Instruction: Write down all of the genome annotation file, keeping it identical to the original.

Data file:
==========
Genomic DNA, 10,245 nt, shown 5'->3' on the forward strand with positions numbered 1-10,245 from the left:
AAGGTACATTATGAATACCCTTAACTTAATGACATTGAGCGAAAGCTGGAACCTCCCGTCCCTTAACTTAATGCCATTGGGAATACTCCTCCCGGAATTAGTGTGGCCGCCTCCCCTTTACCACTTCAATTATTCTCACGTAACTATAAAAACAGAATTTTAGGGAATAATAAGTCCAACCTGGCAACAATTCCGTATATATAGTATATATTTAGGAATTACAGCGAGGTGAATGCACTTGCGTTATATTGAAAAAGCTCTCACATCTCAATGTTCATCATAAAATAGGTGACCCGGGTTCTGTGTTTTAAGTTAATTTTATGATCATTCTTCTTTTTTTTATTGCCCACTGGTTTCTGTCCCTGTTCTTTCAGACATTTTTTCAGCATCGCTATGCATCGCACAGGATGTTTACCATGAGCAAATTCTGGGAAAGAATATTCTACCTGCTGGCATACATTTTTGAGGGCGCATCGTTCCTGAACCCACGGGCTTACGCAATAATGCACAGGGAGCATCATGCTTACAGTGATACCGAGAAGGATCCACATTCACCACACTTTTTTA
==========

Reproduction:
Genomic DNA, 10,245 nt, shown 5'->3' on the forward strand with positions numbered 1-10,245 from the left:
AAGGTACATTATGAATACCCTTAACTTAATGACATTGAGCGAAAGCTGGAACCTCCCGTCCCTTAACTTAATGCCATTGGGAATACTCCTCCCGGAATTAGTGTGGCCGCCTCCCCTTTACCACTTCAATTATTCTCACGTAACTATAAAAACAGAATTTTAGGGAATAATAAGTCCAACCTGGCAACAATTCCGTATATATAGTATATATTTAGGAATTACAGCGAGGTGAATGCACTTGCGTTATATTGAAAAAGCTCTCACATCTCAATGTTCATCATAAAATAGGTGACCCGGGTTCTGTGTTTTAAGTTAATTTTATGATCATTCTTCTTTTTTTTATTGCCCACTGGTTTCTGTCCCTGTTCTTTCAGACATTTTTTCAGCATCGCTATGCATCGCACAGGATGTTTACCATGAGCAAATTCTGGGAAAGAATATTCTACCTGCTGGCATACATTTTTGAGGGCGCATCGTTCCTGAACCCACGGGCTTACGCAATAATGCACAGGGAGCATCATGCTTACAGTGATACCGAGAAGGATCCACATTCACCACACTTTTTTA